As the Biden administration engages the COVID-19 pandemic, a public tug-of-war has emerged over who should be nominated to run the Food and Drug Administration, a pivotal participant in the effort.
An analysis of the two perceived front-runners illustrates that neither would likely introduce the kinds of reform needed at the agency.
One candidate is acting Commissioner Dr. Janet Woodcock, a long-serving top FDA official with widespread institutional respect, both inside and outside the agency.
To her (far) left is Dr. Joshua Sharfstein, who served briefly as deputy commissioner of the FDA in the Obama administration, and who formerly was the secretary of the Maryland Department of Health, as well as the health commissioner in Baltimore. Earlier in his career, Sharfstein was the health policy adviser to influential, liberal Congressman Henry Waxman, D-Calif. He is currently the vice dean for Public Health Practice and Community Engagement at the Johns Hopkins Bloomberg School of Public Health.
Woodcock’s strength is her extensive background in pharmaceutical regulation. However, some perceive her to be overly sympathetic to industry. Woodcock has been at the FDA for 35 years, and would be a sober, steady influence at a time that cries for stability at the agency.
But her institutionalism is also a weakness; all is not well at the FDA. As former Commissioner Frank E. Young quipped, “dogs bark, cows moo, and regulators regulate.” Consistent with that propensity, the FDA often exceeds its congressional mandate. Regulators have concocted additional criteria for marketing approval of a new drug beyond the statutory requirements for demonstrating safety and efficacy— requirements that sometimes inflict significant but obscure damage on both patients and pharmaceutical companies.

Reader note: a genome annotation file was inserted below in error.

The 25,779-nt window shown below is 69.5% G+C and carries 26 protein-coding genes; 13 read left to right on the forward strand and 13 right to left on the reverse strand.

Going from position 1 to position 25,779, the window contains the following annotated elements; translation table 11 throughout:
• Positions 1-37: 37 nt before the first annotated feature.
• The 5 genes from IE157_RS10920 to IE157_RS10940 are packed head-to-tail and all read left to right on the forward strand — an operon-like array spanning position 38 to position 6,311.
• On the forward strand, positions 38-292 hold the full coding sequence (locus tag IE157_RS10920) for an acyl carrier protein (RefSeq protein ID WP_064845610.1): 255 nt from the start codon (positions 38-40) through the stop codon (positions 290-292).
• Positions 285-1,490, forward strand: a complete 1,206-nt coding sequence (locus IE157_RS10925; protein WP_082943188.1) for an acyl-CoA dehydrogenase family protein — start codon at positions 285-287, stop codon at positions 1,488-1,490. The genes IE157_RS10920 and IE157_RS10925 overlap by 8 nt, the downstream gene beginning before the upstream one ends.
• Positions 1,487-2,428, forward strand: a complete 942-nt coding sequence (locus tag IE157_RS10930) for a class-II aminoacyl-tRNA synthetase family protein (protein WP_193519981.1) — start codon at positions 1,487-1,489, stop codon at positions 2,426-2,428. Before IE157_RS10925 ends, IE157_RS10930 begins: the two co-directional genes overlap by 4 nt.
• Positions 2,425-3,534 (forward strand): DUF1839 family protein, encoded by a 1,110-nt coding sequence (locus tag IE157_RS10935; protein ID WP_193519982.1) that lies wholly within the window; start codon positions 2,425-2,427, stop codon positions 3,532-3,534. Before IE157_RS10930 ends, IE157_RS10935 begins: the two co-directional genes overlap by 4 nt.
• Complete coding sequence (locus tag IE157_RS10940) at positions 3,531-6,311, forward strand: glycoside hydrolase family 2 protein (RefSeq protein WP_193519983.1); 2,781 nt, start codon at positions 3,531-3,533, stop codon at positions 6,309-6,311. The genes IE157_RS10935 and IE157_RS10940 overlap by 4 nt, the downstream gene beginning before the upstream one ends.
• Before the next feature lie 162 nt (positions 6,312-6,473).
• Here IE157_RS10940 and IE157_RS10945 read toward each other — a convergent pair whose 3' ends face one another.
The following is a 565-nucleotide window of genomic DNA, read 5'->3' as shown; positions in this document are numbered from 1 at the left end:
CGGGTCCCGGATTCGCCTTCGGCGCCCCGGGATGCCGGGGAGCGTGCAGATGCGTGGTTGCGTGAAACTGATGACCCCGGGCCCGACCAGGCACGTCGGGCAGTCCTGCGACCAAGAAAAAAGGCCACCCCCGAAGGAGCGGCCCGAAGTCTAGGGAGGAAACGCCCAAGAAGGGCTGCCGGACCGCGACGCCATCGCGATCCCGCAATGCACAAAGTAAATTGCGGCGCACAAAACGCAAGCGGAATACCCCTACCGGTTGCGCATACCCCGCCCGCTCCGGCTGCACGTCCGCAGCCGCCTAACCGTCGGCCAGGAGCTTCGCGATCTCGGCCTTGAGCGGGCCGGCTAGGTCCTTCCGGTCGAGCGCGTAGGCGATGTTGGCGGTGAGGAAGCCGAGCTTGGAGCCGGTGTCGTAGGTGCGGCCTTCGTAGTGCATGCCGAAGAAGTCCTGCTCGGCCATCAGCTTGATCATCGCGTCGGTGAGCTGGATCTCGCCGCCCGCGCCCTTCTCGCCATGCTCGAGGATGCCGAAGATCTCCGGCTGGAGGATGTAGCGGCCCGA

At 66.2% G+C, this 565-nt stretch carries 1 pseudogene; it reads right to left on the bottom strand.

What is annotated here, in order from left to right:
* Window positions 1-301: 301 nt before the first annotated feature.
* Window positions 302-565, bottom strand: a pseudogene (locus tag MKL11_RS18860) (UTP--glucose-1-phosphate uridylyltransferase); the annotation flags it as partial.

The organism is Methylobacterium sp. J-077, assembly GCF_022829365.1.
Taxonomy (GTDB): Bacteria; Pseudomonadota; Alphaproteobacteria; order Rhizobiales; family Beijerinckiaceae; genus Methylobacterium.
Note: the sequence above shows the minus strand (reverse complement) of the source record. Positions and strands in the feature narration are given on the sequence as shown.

For example, regulators have arbitrarily demanded that a new drug be superior to existing therapies, although the Food, Drug and Cosmetic Act requires only a demonstration of safety and efficacy. And in a classic case of regulatory mission creep, Phase 4 (post-marketing) studies are now routine, whereas the FDA used to reserve them for rare situations, such as when there were subpopulations of patients for whom data were insufficient at the time of approval.
The effects of FDA regulators’ self-aggrandizing, excessively risk-averse actions range from the creation of disincentives to research and development (which inflates costs) to significant threats to public health, such as the years-long delay in approval of a much-needed meningitis B vaccine.
Another egregious example of the impact of excessive risk-aversion is the saga of a drug called pirfenidone, used to treat a pulmonary disorder called idiopathic pulmonary fibrosis (IPF), which used to kill tens of thousands of Americans annually. The FDA unnecessarily delayed approval of the drug for years, although it had already been judged to be safe and effective and marketed in Europe, Japan, Canada, and China. (This deadly delay occurred on the watches of both Woodcock and Sharfstein.) As a result, more than 150,000 patients died of IPF in the United States, many of whom could have benefited from the drug.